NEW VINEYARD — A small group of taxpayers listened to heated debate about road maintenance, repair and reconstruction costs at the annual town meeting Saturday.

When the meeting adjourned, voters had approved 44 articles and a 2014 municipal budget that increased by $18,583 to $411,684. Most of the increase was due to $17,000 needed for increased snowplowing and sanding costs.

Board of Selectmen Chairwoman Fay Adams, who recently celebrated her 80th birthday, was re-elected to a three-year term. Lindsay Johnson and Tony Nile were elected to serve on the Planning Board. Nile lost an earlier bid to defeat Road Commissioner Earl Luce Jr. Nile received nine votes to Luce’s 34 votes.

Moderator Roger Lambert guided citizens through the remainder of the discussions, which at times became heated. Tony Nile argued that Luce had mishandled the reconstruction of a section of Barker Road. He challenged selectmen to investigate previous years’ road expenditures when voters were asked for funding for summer and winter road maintenance and repair. In 2013, taxpayers approved spending $220,000 to rebuild a portion of Barker Road, he said, but he had not been able to obtain an accounting of transactions.

“Why isn’t there a breakdown of everything that was done on that road?” Nile said. “Why is it in such bad shape after six months?”

He said he has asked engineers to find causes for the 4-inch cracks in the road, and he suggested other residents inspect the newly rebuilt section to view the problems that began to appear in December.

The section from Herrick Mountain Road to Pratt Mountain Road cost less to rebuild, Luce said, because costs were done locally, rather than handing the entire job to a single contractor. That saved about $80,000 of the original $300,000 required for the project, he said. Annually, voters have raised and appropriated money to prepare for the August 2013 replacement of culverts and gravel beds. Sections of roadside were re-banked and secured against future washouts, and the surface was repaved.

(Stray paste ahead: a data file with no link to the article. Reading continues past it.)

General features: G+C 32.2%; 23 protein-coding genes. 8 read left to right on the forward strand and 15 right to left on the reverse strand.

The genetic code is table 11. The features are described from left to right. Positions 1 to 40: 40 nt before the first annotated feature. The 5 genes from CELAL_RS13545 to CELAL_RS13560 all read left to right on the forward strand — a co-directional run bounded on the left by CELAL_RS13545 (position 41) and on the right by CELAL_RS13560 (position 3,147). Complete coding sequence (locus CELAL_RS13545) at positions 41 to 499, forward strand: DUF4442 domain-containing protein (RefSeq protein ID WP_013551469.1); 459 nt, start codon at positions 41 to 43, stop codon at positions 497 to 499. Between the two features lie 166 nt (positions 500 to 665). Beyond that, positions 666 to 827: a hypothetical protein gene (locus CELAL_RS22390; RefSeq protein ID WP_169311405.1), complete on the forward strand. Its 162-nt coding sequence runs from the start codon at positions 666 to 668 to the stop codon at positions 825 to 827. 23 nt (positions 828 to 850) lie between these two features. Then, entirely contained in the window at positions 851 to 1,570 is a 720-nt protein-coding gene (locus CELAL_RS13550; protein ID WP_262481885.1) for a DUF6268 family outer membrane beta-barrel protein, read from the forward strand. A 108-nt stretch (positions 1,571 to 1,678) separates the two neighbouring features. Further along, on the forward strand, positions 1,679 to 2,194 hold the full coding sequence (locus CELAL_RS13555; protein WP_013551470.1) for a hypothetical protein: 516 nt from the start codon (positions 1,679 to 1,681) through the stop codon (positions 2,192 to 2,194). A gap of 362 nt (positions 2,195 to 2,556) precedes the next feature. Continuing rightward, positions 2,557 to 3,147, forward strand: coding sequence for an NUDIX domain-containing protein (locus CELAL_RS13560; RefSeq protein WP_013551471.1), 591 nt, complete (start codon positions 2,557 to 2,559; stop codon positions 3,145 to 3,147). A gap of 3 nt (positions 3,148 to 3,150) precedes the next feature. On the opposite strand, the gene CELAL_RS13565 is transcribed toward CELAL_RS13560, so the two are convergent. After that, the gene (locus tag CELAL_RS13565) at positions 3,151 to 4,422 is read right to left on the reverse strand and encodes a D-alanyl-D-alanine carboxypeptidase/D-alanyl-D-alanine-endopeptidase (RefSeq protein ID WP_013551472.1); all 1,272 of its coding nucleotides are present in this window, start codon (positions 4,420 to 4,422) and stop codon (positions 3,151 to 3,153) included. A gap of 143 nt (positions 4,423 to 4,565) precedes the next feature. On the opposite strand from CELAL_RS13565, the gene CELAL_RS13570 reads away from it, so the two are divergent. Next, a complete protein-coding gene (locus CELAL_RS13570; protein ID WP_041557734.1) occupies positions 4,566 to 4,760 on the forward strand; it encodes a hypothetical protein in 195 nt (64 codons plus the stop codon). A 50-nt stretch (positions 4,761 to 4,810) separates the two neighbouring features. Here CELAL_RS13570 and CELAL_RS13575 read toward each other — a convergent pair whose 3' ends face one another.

“We built it the best way we could,” Luce said. “We used within 600 yards of what was proposed for gravel.”

Luce said the Town Office should have a record of every penny spent on the project, including wages paid to workers and costs for materials, if Nile or any other citizen wanted to question his expenses. Selectman Frank Forster told Nile the board is seeking professional advice from an engineer.

“What would you like us to do in the middle of winter?” he asked Nile.

Selectman Niilo Silannpaa said municipal officials will have a full report as soon as possible.

In other matters, Adams explained to voters that the Sandy River Recycling Association would close in June and that the town had to find an alternative to dispose of plastics, paper, glass and other materials that shouldn’t go into the landfill.

Residents use a transfer station, and selectmen are reviewing proposals from companies that will take their of trash and recyclables starting in July. Adams encouraged public input to attend a meeting March 27. Archie’s has made a proposal to handle the town’s solid waste and recycling needs. Adams said they want to hear from other companies to compare costs.

Voters were asked to volunteer their ideas to repair and renovate Smith Memorial Hall. The basement needs to be cleaned, Adams said, and the exterior needs siding and paint. Voters approved $9,000 to be added to the $22,000 in reserve funds, but budgeting and scheduling the work is a challenging issue.

During the meeting, Adams received one belated birthday present. State Sen. Tom Saviello and state Rep. Russell Black, both Wilton Republicans, presented her with a legislative sentiment in appreciation of her decades of service to the town.


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